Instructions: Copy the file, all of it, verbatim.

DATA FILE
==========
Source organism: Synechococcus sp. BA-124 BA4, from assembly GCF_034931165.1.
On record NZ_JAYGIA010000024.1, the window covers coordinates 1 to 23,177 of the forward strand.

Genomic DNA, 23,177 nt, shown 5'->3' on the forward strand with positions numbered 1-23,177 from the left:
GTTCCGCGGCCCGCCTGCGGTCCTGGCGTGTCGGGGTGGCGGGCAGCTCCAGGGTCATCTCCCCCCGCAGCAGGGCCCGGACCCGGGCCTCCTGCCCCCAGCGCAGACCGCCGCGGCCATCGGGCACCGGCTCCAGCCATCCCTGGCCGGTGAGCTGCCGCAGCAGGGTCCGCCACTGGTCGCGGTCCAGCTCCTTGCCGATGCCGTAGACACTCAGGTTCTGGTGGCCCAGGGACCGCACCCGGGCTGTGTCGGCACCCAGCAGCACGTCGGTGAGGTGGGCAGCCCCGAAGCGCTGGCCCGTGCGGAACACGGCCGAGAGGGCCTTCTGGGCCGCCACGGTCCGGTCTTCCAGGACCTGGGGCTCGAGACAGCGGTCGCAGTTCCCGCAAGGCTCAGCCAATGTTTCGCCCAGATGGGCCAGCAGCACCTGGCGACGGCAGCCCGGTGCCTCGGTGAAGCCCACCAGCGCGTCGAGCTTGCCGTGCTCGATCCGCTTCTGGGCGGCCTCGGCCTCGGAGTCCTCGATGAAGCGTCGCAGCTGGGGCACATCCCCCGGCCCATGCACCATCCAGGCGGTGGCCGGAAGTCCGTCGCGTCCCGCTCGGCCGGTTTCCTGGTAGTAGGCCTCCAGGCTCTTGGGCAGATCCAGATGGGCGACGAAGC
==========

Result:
Source organism: Synechococcus sp. BA-124 BA4, from assembly GCF_034931165.1.
On record NZ_JAYGIA010000024.1, the window covers coordinates 1 to 23,177 of the forward strand.

Genomic DNA, 23,177 nt, shown 5'->3' on the forward strand with positions numbered 1-23,177 from the left:
GTTCCGCGGCCCGCCTGCGGTCCTGGCGTGTCGGGGTGGCGGGCAGCTCCAGGGTCATCTCCCCCCGCAGCAGGGCCCGGACCCGGGCCTCCTGCCCCCAGCGCAGACCGCCGCGGCCATCGGGCACCGGCTCCAGCCATCCCTGGCCGGTGAGCTGCCGCAGCAGGGTCCGCCACTGGTCGCGGTCCAGCTCCTTGCCGATGCCGTAGACACTCAGGTTCTGGTGGCCCAGGGACCGCACCCGGGCTGTGTCGGCACCCAGCAGCACGTCGGTGAGGTGGGCAGCCCCGAAGCGCTGGCCCGTGCGGAACACGGCCGAGAGGGCCTTCTGGGCCGCCACGGTCCGGTCTTCCAGGACCTGGGGCTCGAGACAGCGGTCGCAGTTCCCGCAAGGCTCAGCCAATGTTTCGCCCAGATGGGCCAGCAGCACCTGGCGACGGCAGCCCGGTGCCTCGGTGAAGCCCACCAGCGCGTCGAGCTTGCCGTGCTCGATCCGCTTCTGGGCGGCCTCGGCCTCGGAGTCCTCGATGAAGCGTCGCAGCTGGGGCACATCCCCCGGCCCATGCACCATCCAGGCGGTGGCCGGAAGTCCGTCGCGTCCCGCTCGGCCGGTTTCCTGGTAGTAGGCCTCCAGGCTCTTGGGCAGATCCAGATGGGCGACGAAGC